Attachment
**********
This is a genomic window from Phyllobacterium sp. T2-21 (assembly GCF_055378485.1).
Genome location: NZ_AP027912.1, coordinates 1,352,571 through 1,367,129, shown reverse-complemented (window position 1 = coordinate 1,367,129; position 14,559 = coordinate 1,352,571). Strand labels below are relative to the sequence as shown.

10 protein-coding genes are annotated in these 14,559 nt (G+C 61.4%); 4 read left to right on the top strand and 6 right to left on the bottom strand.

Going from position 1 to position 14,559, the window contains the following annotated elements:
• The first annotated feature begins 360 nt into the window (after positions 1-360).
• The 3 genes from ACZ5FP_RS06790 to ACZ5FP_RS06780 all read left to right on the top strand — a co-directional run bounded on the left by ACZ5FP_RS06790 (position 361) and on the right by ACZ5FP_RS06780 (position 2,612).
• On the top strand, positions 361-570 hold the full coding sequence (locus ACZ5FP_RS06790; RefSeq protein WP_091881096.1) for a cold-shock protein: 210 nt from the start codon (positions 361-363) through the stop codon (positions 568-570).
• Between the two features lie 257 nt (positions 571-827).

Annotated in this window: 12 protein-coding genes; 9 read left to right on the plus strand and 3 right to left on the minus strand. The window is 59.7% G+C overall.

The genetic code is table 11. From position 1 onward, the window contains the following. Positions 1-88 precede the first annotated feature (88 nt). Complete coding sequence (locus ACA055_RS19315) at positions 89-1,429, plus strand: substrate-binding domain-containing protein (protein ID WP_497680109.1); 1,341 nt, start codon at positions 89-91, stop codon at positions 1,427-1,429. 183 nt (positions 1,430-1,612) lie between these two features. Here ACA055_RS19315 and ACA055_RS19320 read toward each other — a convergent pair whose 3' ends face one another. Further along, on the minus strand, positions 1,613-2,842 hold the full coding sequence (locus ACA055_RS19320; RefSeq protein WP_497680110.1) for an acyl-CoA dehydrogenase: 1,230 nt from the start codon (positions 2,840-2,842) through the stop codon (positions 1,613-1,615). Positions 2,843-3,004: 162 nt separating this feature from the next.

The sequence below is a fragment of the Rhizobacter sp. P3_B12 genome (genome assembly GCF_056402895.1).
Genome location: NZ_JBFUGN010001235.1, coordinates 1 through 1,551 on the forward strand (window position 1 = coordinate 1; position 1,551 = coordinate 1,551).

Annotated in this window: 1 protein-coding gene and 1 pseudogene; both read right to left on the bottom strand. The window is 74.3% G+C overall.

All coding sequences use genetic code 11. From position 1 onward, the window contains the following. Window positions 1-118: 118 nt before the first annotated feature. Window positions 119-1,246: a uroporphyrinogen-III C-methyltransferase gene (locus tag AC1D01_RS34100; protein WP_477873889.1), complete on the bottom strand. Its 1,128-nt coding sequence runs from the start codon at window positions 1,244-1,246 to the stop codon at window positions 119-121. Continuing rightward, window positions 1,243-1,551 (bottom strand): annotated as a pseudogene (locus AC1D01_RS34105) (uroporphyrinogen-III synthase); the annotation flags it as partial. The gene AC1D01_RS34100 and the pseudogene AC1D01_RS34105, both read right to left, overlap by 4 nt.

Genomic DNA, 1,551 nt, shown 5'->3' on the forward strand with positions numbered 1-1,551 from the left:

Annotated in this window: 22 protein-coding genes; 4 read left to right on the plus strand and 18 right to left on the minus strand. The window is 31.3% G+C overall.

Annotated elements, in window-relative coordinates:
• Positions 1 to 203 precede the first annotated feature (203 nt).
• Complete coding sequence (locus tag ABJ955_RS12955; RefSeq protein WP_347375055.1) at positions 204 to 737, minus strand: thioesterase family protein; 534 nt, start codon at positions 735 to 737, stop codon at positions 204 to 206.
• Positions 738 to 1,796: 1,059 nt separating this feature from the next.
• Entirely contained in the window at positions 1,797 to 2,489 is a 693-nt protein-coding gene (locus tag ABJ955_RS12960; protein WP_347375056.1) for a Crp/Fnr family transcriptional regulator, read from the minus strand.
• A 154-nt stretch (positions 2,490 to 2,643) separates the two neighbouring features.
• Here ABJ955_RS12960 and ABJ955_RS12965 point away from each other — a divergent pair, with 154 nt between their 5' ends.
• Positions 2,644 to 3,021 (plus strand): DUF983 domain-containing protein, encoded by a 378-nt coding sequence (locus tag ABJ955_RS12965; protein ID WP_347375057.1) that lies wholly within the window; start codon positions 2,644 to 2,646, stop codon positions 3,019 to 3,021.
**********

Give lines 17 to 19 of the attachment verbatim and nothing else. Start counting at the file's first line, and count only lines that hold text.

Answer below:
Annotated elements, in window-relative coordinates:
• Positions 1 to 203 precede the first annotated feature (203 nt).
• Complete coding sequence (locus tag ABJ955_RS12955; RefSeq protein WP_347375055.1) at positions 204 to 737, minus strand: thioesterase family protein; 534 nt, start codon at positions 735 to 737, stop codon at positions 204 to 206.